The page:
As part of my “How to run a marathon faster series” I am pleased to welcome Danny O’Reilly. He answered some questions for this blog a few weeks ago, but I’ve been waiting for today. He has been working hard all Autumn for a PB attempt today at Florence Marathon 2018, spoiler alert, he smashed it in 2:47:28. So I’m keen to share his tips on how to run a marathon faster.
I asked Danny about his marathon highlights, and he said his are his first sub 3 at Dublin in 2016, and then of course his PB at Valencia in 2017. He broke his PB by just 2 seconds, which included an emergency toilet stop (but the less said about that the better) so it was tight, but he paced it well, with a negative split and the last 5km being his fastest of the race. This year Danny has began pacing marathons and has so far paced 5. He said there is a real thrill in helping runners achieve their goals. I’m sure if I were to ask Danny about his Marathon highlights today then Florence Marathon 2018 would feature.
1) How long have you been running, and what is your marathon PB?
I began running 5 years ago. I was unfit and overweight…about 4 and half stone heavier than I am now. I’d like to say I started running because it was in my blood, or I had an epiphany and decided to get healthy, but I didn’t.
The truth is, I live in London and I absolutely hate getting the tube. The price (tight Northerner), how stressed it would make me, constantly late for work, crammed into a tiny carriage with scores agitated commuters. The backpack wanker, the person playing music loudly on their phone, people who don’t give their seat up for those that need it, or person who uses a seat for their bag. It would all irritate me far too much and I would hold onto that stress throughout the day. So I started running in, and there’s where I fell in love with running.
I haven’t taken the tube to work in over 4 years. I run commute on my own, incorporate it into longer marathon training runs, or run in with friends and stop for a coffee and make plans for the weekend ahead I arrive to work refreshed (mostly – depends on the workout ) and on time (depends on the length of the coffee break)…but always stress free.
But to actually answer your question, my marathon PB is 2:49:24 (was – until today mate, 2:47:28, smashed it).
2) Have you always been fast, tell me about your first marathon?
I think fast is all relative. I’m fast compared to some, but very slow if you consider the times that actually win major marathons. I’ve won some parkruns, but also been lapped by athletes. It’s me versus me.
My first marathon was Dublin 2015. I made a million mistakes, too many long plodding runs, playing 5 a side twice week, a ridiculously long idle taper and I turned up to the start line with a hamstring pull from a football tournament.
My hamstring subsequently tore at mile 17 and around mile 20 I was overtaken by an OAP dressed as a leprechaun collecting change in his hat for charity. The pain was excruciating and I nearly quit with just 800 metres to go, but a random runner dragged me over the line. I vowed never to run again.
…I’ve been back to Dublin to take on the marathon every year ever since.
3) What did you do to improve your marathon time?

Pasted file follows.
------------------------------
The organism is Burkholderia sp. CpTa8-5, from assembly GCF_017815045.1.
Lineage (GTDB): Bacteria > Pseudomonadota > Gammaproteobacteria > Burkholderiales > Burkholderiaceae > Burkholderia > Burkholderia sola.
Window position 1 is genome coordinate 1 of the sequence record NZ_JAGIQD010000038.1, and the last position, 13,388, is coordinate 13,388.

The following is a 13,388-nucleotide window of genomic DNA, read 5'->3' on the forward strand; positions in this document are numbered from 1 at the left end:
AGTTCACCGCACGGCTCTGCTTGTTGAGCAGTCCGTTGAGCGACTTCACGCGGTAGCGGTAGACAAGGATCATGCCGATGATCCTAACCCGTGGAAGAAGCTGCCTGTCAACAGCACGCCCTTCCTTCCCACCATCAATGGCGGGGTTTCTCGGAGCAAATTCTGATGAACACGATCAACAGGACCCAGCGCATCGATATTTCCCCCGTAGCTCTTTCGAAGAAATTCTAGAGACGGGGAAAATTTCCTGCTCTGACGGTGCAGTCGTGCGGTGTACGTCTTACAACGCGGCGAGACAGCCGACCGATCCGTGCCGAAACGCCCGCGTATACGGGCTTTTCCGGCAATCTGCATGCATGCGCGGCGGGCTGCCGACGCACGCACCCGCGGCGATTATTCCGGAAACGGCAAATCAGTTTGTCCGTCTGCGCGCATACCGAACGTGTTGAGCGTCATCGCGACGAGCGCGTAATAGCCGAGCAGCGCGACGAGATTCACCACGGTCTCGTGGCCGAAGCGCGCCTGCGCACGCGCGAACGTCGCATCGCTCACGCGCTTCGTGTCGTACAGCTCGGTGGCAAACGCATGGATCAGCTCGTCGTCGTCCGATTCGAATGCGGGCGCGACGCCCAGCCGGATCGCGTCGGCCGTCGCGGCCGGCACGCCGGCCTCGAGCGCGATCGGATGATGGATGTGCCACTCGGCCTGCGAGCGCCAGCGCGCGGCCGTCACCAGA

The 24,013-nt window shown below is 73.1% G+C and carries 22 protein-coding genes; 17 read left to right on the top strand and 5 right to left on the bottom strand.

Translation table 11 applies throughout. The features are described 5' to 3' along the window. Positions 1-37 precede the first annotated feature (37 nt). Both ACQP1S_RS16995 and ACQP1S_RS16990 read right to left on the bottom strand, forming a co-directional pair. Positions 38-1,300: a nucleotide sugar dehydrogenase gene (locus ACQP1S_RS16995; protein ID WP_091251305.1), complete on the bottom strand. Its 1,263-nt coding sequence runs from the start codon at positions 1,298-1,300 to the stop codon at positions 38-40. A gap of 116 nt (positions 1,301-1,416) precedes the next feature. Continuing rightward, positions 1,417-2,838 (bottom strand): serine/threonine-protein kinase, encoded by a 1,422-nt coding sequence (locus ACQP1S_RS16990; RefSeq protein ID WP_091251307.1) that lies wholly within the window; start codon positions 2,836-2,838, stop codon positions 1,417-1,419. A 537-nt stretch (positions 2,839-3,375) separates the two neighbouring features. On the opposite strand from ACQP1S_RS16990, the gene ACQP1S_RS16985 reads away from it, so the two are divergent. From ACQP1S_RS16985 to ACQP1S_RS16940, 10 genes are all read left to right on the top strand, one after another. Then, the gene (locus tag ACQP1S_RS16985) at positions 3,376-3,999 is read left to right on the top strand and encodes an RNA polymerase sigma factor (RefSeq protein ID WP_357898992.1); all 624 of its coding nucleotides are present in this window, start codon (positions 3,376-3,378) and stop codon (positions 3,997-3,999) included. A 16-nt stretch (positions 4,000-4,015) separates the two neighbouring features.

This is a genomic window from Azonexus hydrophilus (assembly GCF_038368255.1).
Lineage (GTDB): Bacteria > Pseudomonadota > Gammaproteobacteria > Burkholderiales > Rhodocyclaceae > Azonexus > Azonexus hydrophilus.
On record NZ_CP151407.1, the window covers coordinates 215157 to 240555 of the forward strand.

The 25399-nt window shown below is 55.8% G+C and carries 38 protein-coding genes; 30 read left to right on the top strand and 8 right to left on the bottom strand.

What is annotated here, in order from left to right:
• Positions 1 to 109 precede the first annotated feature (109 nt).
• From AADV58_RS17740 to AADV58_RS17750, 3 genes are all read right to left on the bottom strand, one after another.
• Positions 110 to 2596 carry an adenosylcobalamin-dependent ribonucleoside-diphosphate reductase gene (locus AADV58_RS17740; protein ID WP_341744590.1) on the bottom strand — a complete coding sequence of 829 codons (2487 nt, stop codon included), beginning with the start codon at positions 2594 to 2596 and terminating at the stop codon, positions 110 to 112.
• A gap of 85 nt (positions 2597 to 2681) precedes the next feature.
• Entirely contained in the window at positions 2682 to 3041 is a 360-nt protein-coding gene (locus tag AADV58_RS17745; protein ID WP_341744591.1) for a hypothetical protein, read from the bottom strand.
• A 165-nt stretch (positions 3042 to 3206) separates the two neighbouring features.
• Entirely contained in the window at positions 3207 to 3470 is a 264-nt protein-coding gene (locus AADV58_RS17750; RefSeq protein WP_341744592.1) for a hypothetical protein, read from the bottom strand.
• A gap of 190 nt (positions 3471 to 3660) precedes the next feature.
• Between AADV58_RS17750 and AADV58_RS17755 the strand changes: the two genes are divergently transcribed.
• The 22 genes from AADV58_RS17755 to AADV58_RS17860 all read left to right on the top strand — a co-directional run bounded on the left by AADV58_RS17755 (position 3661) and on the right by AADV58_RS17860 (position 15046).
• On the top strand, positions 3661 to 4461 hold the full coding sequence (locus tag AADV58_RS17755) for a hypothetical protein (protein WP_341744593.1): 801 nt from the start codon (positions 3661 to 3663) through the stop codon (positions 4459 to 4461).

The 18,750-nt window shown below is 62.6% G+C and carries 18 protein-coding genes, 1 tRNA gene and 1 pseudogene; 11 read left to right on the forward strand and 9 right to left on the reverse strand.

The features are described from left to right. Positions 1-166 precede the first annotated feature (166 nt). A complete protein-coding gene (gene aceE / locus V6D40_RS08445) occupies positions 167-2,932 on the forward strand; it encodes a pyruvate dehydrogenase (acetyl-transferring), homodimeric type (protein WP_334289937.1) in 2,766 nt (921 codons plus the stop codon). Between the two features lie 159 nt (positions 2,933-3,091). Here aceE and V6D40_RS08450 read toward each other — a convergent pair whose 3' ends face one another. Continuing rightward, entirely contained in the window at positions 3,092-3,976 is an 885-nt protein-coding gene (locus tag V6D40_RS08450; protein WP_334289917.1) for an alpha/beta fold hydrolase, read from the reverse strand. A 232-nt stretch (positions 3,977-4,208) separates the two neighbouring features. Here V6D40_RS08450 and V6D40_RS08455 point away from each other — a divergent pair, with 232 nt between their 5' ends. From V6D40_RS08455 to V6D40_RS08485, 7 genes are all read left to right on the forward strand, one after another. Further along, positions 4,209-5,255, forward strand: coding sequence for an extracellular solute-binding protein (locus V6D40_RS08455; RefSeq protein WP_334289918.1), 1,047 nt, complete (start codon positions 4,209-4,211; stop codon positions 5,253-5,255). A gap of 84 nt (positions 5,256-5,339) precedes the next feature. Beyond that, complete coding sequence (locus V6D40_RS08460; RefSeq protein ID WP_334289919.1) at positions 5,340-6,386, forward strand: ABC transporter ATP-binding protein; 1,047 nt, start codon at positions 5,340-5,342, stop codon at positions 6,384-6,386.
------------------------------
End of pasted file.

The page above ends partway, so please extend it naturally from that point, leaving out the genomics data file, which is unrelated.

Consistency, structure and discipline for me were the key. And having a marathon plan that suits me and is realistic, accounting for work commitments, travel, holidays and hangovers.
Consistency – you get better at running by running, so get out there and run. If it’s too hot, get on a treadmill, too cold, layer up. If you’re hungover then go slower, on holiday, get out and discover new places.
Structure – have a plan that works for you and try and stick to it. A good mix of interval workouts, hills, long runs, recoveries, tempo
Discipline – about half my runs are at either easy or recovery pace. Too many runners seem to attack every run and that’s the path to injury and burnout. Trust the plan, go hard on the hard runs and easy on the easy ones.
4) Tell me your top tips to running a marathon faster?
There’s no silver bullet. But consistency is definitely key for me – getting out there come rain or shine, utilising commutes, lunch breaks, early mornings – squeezing the training in wherever you can. Interval session for speed, hills for endurance and lots of recovery runs.
Many runners get hampered by injuries when hitting the long miles, so I recommend keeping a training log. Not just Strava, but physical diary or google doc with more than your pace and distance. Note how it actually went, any niggles, so you can quickly identify injuries and nip them in the bud.
For those of you that have never ran a marathon, but have always wanted to, Danny will be a Mentor for the 2019 ASICS Marathon Challenge. And he wants to help someone reach their goal of a first marathon at the 2019 Manchester Marathon.
As part of your ASICS Marathon Challenge journey, Danny will help you through your training plan, with the help of expert coaches, elite athletes, the ASICS Pro Team, and you’ll get all of your kit for the training and the big race itself. If you are interested in applying for this incredible challenge, please follow the link HERE. Applications close 30th November. Good luck and happy running.
I spent the weekend doing something a little different at the Broadgate Tower Run Up 2018, check it out HERE. This seems like a good training addition, and I’m considering the Vertical Mile next year.
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